2. When the conditions provided for in Article 6, paragraph 2, above have been fulfilled, the Director-General shall draw the attention of the Members of the Organisation to the date upon which the Convention will come into force.
The Director-General of the International Labour Office shall communicate to the Secretary-General of the United Nations for registration in accordance with Article 102 of the Charter of the United Nations full particulars of all ratifications and acts of denunciation registered by him in accordance with the provisions of the preceding Articles.
At such times as it may consider necessary the Governing Body of the International Labour Office shall present to the General Conference a report on the working of this Convention and shall examine the desirability of placing on the agenda of the Conference the question of its revision in whole or in part.
1. Should the Conference adopt a new Convention revising this Convention in whole or in part, then, unless the new Convention otherwise provides:
a) the ratification by a Member of the new revising Convention shall ipso jure involve the immediate denunciation of this Convention, notwithstanding the provisions of Article 7 above, if and when the new revising Convention shall have come into force;
b) as from the date when the new revising Convention comes into force this Convention shall cease to be open to ratification by the Members.
2. This Convention shall in any case remain in force in its actual form and content for those Members which have ratified it but have not ratified the revising Convention.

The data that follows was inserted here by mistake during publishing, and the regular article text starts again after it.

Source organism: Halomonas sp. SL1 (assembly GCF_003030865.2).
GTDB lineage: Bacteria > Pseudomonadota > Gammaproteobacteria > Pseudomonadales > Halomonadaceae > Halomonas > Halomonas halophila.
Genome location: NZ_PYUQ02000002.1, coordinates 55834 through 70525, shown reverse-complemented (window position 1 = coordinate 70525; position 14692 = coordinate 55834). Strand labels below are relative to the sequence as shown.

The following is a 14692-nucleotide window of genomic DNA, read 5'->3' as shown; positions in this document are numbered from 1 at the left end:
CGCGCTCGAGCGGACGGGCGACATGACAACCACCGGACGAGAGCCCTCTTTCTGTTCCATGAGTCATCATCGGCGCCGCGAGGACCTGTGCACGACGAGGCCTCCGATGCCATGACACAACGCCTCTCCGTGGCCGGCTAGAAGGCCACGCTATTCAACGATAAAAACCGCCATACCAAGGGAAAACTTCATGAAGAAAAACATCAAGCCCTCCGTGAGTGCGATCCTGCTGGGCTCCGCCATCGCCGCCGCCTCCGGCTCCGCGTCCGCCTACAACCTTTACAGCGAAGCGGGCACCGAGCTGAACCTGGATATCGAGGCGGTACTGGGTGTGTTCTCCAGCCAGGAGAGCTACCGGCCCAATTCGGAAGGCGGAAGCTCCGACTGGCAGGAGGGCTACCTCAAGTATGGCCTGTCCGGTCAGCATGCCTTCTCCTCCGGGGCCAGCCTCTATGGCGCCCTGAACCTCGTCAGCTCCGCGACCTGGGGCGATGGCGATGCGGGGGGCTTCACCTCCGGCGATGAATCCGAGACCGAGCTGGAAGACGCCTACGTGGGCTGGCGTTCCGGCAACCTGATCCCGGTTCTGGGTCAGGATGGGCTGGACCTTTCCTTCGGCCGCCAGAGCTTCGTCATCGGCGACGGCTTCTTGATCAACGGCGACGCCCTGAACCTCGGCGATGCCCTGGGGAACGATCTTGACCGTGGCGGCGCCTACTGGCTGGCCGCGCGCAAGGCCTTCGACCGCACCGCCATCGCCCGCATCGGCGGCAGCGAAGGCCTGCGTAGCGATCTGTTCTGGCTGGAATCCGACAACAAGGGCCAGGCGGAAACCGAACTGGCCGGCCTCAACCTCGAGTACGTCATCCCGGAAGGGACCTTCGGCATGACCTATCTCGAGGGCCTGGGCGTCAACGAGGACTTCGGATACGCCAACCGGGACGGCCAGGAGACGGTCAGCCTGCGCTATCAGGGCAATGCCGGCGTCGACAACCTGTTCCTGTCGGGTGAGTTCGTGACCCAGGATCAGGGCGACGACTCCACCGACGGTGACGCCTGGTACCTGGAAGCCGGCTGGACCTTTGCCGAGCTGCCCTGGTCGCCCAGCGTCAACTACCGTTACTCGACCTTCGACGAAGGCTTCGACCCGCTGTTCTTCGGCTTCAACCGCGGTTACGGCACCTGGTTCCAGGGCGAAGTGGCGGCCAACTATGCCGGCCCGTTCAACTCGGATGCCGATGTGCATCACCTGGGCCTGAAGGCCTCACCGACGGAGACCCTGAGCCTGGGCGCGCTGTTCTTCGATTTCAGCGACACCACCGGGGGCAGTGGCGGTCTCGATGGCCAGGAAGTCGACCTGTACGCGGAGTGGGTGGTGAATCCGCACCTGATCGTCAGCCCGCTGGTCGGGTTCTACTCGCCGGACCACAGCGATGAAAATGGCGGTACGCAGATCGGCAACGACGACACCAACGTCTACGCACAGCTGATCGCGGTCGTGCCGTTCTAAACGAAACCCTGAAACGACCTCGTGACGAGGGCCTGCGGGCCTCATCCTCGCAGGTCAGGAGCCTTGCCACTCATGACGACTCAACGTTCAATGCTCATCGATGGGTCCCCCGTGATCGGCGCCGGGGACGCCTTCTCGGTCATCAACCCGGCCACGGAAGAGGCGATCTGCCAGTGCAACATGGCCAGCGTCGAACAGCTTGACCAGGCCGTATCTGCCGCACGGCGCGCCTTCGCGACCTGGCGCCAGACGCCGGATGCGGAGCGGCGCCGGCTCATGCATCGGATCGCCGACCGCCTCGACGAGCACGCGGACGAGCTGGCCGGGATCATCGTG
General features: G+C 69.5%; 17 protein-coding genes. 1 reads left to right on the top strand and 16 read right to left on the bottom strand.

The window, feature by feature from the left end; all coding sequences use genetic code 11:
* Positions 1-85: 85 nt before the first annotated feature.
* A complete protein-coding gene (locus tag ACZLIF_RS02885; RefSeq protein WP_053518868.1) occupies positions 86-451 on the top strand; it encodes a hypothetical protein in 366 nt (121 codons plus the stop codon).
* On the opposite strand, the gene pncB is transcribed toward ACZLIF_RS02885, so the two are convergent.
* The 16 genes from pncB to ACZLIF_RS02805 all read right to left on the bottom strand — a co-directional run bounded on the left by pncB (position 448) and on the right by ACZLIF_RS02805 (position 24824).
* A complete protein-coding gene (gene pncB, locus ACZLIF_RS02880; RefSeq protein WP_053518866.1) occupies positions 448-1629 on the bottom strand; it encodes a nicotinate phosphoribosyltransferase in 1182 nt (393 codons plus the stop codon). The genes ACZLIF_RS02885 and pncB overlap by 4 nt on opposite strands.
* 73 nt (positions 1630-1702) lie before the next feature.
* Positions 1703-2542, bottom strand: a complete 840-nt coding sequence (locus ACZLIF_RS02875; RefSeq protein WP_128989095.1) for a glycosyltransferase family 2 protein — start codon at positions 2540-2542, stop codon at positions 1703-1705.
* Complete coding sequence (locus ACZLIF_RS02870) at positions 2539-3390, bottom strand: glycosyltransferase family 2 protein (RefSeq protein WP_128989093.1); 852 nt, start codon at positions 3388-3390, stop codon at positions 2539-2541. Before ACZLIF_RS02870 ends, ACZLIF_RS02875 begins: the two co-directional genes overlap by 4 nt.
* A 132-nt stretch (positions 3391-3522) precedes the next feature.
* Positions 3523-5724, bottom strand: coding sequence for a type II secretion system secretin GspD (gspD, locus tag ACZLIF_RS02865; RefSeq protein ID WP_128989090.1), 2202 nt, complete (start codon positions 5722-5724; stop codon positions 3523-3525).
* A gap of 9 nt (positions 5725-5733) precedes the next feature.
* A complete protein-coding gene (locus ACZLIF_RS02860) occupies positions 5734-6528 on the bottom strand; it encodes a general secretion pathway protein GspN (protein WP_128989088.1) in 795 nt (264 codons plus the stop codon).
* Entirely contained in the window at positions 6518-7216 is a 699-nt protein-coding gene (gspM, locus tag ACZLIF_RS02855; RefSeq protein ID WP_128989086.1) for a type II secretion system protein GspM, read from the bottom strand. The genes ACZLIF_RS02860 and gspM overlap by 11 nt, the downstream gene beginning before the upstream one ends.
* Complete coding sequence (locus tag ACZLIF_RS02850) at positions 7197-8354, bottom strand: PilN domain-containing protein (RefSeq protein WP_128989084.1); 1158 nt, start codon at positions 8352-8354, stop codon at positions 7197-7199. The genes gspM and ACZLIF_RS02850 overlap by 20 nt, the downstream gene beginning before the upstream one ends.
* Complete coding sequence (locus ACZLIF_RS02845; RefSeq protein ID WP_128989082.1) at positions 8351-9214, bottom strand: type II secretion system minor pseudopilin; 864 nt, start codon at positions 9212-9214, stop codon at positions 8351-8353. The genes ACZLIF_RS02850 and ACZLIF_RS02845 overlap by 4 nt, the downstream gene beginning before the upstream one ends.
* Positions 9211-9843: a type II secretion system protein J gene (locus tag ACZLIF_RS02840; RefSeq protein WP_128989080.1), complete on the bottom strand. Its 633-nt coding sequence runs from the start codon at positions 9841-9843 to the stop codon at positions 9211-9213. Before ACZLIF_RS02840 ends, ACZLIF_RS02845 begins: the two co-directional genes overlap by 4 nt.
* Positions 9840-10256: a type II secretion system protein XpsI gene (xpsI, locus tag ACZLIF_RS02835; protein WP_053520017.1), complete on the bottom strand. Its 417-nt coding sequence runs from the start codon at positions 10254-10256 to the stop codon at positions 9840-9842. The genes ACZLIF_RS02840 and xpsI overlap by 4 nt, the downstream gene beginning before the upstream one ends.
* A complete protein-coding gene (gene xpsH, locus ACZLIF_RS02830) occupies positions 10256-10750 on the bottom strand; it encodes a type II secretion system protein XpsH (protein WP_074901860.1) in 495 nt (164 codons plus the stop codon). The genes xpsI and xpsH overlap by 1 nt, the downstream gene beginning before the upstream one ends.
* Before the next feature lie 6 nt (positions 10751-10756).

The English and French versions of the text of this Convention are equally authoritative.
Minimum Age Convention, 1973 (No. 138), or
Minimum Age (Sea) Convention (Revised), 1936 (No. 58), or
Minimum Age (Sea) Convention, 1920 (No. 7);
Shipowners' Liability (Sick and Injured Seamen) Convention, 1936 (No. 55), or
Sickness Insurance (Sea) Convention, 1936 (No. 56), or
Medical Care and Sickness Benefits Convention, 1969 (No. 130);
Medical Examination (Seafarers) Convention, 1946 (No. 73);
Prevention of Accidents (Seafarers) Convention, 1970 (No. 134)(Articles 4 and 7);
Accommodation of Crews Convention (Revised), 1949 (No. 92);
Food and Catering (Ships' Crews) Convention, 1946 (No. 68) (Article 5);
Officers' Competency Certificates Convention, 1936 (No. 53) (Articles 3 and 4) ;
(Note: In cases where the established licensing system or certification structure of a State would be prejudiced by problems arising from strict adherence to the relevant standards of the Officers' Competency Certificates Convention, 1936, the principle of substantial equivalence shall be applied so that there will be no conflict with that State's established arrangements for certification.)
Seamen's Articles of Agreement Convention, 1926 (No. 22);
Repatriation of Seamen Convention, 1926 (No. 23);
Freedom of Association and Protection of the Right to Organise Convention, 1948 (No. 87);
Right to Organise and Collective Bargaining Convention, 1949 (No. 98).